Age, Gender, and Sexual Motivation Inventory

Age, Gender, and Sexual Motivation Inventory‌‌‌

DAVID QUADAGNO,1 Florida State University

The Age, Gender, and Sexual Motivation Inventory (AGSMI) was originally developed to measure the relation- ships between gender and age and motivations for engaging in sexual activities, favored part of a sexual experience (foreplay, intercourse, and afterplay), ideal benefit to be gained from engaging in sexual activities, and other aspects of sexual behavior and satisfaction (Sprague & Quadagno, 1989). The literature on sexual motivation consistently indicates that males are primarily motivated by physical and women by emotional factors when college-aged individuals are the subjects (e.g., see Bardwick, 1971; Carroll, Volk, & Hyde, 1985; Denney, Field, & Quadagno, 1984). When a diverse age group was sampled, the results from AGSMI indicated very clearly that inferences about sexual motivations for the whole population couldn’t be drawn from studies of a very limited and relatively inexperienced segment of it. In addition, in using the AGSMI, we found only a moderate relationship between usual motive for engaging in sexual intercourse and the respondent’s assessment of its most important benefit. The AGSMI can be used to examine gender differences in many aspects of sexual behaviors, satisfaction, and motivations in a similar age group, or changes in sexuality in men and women at varying ages.

Description

The AGSMI begins with a demographic section, in which the respondents record information including, but not limited to, age, gender, marital status, employment status, sexual orientation, and combined family income. The demographic section is followed by 25 questions, 23 of which are multiple choice and 2 of which call for short answers. The sample used in the development of the instrument included 95 women and 84 men ranging in age from 22 to 57 years of age; mean age for the women was 31.2 and for the men was 31.7 years.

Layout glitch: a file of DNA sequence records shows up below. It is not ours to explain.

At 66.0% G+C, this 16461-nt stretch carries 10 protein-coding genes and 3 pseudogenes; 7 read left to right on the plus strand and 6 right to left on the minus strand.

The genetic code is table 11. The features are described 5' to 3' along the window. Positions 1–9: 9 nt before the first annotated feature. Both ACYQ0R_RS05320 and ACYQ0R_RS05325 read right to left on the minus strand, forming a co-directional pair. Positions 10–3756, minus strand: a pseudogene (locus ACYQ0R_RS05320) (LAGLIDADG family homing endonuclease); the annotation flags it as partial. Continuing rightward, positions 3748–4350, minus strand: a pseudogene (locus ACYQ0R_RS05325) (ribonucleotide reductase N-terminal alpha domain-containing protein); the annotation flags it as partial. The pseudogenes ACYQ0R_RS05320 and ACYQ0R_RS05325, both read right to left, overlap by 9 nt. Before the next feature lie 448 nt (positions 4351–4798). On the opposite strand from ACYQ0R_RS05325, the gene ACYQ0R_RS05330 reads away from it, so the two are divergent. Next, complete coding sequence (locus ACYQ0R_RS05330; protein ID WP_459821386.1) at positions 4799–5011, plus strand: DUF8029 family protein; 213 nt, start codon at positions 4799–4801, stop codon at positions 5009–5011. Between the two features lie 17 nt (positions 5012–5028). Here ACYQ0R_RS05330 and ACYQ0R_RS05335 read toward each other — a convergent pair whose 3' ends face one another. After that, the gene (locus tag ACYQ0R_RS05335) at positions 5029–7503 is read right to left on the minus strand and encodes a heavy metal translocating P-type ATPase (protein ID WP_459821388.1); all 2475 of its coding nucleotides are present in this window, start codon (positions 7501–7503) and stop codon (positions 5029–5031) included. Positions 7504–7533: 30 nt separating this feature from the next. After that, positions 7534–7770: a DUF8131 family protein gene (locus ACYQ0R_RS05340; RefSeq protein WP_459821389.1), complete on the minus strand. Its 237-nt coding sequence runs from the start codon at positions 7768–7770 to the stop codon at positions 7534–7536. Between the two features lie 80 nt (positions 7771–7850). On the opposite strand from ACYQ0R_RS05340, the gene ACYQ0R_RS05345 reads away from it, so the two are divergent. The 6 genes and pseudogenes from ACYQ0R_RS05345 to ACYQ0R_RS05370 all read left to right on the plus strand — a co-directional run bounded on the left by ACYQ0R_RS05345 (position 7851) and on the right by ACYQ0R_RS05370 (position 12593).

Response Mode and Timing

Respondents can circle the letter of choice for each question on the instrument and can also write their responses to the short-answer items on the instrument. As an alternative, if it is administered to a large group at the same time, a separate answer sheet can be used to record responses. The majority of the test items have three to five response choices. The inventory requires approximately 5 to 8 minutes to complete.

Scoring

The instrument is not designed to produce any combined or total scores for groups of items. Comparisons between individuals or between groups on individual items can be made.

Reliability

A rough indication of the reliability of responses to the instrument can be gained from a comparison of the answers of male and female respondents to three items that asked average frequency of sexual intercourse per week, usual time spent in foreplay, and usual time spent in afterplay. Assuming the respondents and their sex partners are all from the same heterosexual population, there should be no aggregate gender differences on any of these items (i.e., if men in the population are averaging sexual intercourse three nights per week then females in the population should also have this average frequency). In addition, if men or women have a tendency to overstate or understate the time spent in foreplay or afterplay, this response bias would be reflected in differences between their means in the sample. No significant gender differences in responses to these questions were found, suggesting that whatever response biases may be operating in these data are not strongly associated with gender.

In addition, two differently phrased questions (Questions 16 and 23) probed the favored part of a sexual encounter and found agreement for both male and female respondents.

Validity